Was working with a family recently. Their child had searched online for information about how Louisiana families can establish an estate legal program to avoid estate tax and other government interferences.
Over the years, the family worked hard to establish and maintain a successful business. The parents owned the majority of the stock of the S Corporation, and their child owned a smaller number of shares.
The business had been informally valued recently and it appears it is likely there will be estate tax when the parents die. In short, a married couple can pass along about $11 million to their heirs free from the 40% federal estate tax.
The couple asked me how the tax would get calculated when they die. They asked, "Mr. Rabalais, will the government swoop in and take over all of our business records and business assets immediately after we die so that the estate tax can be calculated by the Internal Revenue Service?"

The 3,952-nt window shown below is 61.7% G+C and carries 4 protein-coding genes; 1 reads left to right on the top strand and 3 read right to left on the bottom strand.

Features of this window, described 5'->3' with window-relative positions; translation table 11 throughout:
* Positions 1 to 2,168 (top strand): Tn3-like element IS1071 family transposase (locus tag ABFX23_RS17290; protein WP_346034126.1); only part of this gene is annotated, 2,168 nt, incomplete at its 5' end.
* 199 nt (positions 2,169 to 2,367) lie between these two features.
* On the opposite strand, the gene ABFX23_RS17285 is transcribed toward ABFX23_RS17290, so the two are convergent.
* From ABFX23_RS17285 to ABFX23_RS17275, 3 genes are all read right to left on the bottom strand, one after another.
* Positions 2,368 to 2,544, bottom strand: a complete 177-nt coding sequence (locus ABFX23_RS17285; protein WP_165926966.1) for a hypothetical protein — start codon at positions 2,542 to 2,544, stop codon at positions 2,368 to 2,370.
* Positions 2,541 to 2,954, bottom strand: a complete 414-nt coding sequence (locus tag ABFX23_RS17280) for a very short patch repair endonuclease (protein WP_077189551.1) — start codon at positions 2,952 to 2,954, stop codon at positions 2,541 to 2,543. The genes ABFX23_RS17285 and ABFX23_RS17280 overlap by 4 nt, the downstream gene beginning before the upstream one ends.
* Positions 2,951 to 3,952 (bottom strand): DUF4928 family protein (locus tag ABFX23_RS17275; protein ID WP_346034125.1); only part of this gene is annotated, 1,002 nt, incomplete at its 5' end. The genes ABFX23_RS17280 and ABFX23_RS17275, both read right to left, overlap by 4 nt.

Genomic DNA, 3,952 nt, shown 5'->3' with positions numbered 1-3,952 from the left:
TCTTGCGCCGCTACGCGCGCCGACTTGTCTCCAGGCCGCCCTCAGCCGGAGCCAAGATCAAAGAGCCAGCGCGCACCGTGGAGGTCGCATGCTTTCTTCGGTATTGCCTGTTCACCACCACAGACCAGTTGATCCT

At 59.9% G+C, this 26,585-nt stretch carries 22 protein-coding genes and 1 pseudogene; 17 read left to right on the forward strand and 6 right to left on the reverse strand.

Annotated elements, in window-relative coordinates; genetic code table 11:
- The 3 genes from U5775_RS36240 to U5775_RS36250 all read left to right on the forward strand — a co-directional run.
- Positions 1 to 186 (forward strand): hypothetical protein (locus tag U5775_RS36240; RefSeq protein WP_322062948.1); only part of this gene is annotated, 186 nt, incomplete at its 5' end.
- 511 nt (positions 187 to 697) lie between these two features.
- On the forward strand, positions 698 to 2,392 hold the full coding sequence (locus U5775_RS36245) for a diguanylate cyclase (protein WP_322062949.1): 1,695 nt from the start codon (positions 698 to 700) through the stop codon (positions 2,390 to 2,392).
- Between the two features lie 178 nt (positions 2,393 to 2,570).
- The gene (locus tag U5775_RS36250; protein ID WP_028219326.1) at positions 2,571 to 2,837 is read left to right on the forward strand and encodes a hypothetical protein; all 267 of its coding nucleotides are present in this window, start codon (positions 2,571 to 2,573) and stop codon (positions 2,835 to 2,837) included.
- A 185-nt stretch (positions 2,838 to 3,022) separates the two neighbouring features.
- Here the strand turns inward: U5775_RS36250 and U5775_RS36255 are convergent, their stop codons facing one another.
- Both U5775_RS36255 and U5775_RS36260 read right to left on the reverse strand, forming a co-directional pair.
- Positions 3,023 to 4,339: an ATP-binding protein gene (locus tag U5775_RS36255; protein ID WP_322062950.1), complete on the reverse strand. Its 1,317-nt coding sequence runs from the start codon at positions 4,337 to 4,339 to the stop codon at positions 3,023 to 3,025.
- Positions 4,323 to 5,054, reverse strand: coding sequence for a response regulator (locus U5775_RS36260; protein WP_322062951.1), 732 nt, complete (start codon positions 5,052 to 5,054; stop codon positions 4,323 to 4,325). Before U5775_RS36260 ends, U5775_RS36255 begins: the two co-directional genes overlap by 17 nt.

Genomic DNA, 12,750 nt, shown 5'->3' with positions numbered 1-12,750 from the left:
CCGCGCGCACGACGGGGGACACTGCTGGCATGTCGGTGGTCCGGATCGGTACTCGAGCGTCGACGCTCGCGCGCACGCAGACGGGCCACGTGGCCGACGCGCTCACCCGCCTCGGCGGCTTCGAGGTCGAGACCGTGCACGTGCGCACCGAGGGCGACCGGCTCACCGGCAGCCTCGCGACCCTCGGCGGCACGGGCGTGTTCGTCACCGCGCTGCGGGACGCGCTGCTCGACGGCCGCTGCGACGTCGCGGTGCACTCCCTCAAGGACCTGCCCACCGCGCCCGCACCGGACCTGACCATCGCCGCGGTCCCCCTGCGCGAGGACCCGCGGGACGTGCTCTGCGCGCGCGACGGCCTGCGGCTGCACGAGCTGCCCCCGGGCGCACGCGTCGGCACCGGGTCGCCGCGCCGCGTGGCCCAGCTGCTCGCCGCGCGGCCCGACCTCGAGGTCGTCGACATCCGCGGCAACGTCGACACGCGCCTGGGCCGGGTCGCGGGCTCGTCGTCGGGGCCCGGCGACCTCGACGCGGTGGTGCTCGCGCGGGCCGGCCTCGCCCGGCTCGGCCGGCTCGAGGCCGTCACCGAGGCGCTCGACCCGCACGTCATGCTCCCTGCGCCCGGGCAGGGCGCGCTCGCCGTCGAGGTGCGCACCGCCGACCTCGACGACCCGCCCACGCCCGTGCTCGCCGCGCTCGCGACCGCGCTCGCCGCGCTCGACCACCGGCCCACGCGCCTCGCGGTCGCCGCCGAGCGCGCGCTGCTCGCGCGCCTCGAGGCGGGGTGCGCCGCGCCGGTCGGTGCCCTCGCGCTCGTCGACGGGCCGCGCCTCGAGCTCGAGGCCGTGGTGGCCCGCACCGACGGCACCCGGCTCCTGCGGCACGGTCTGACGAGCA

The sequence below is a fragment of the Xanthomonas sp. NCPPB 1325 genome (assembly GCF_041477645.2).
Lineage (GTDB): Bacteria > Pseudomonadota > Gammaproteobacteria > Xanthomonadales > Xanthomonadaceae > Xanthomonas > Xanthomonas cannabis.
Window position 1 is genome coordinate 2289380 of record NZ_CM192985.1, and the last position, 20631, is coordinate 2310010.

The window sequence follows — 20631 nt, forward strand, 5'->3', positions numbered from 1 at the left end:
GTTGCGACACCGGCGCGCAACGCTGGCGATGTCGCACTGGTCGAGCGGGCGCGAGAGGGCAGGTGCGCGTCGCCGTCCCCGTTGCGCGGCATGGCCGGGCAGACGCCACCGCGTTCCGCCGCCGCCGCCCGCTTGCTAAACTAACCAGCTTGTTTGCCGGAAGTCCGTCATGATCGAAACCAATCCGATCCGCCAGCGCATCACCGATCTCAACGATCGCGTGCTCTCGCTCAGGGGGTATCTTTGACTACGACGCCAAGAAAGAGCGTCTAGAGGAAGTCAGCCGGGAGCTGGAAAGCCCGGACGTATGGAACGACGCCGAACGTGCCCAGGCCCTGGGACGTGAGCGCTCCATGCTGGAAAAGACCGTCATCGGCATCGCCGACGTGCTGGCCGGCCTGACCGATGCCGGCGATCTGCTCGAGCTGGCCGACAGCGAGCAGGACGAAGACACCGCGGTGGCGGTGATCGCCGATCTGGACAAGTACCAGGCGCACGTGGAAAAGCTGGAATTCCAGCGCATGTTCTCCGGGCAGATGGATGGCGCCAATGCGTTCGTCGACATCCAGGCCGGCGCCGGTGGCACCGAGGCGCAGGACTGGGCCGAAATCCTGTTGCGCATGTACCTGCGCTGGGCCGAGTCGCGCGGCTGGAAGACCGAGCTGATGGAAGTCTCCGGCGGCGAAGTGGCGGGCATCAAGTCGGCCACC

I said, "No, it doesn't work quite that way. After you die, your child will be responsible for filing a federal estate tax return within nine months of the date of your death. Your son will hire someone like me to help him comply with all of the estate tax reporting rules. Your son will hire an appraiser to appraise the value of your business and your property. All of these appraisals will be attached to the estate tax return. If tax is owed, your child will use your assets to pay the tax. The IRS audits every estate tax return. If they feel your child did an adequate job reporting all of the assets correctly, they will accept the return as filed. If the IRS wants to challenge the valuations or other information, they have the right to do so."
So, we're starting a plan now to help this family arrange their estate so that, with the actions that they take today and in the next several years, they will be reducing the value of their estate that will be subject to the 40% estate tax.
In addition to federal estate tax avoidance, we are also putting an estate legal program in place so that it will be simple for the surviving spouse, and the child, to inherit the assets without having to go through the court-supervised and government-controlled Succession procedure (also called "Probate") when they die.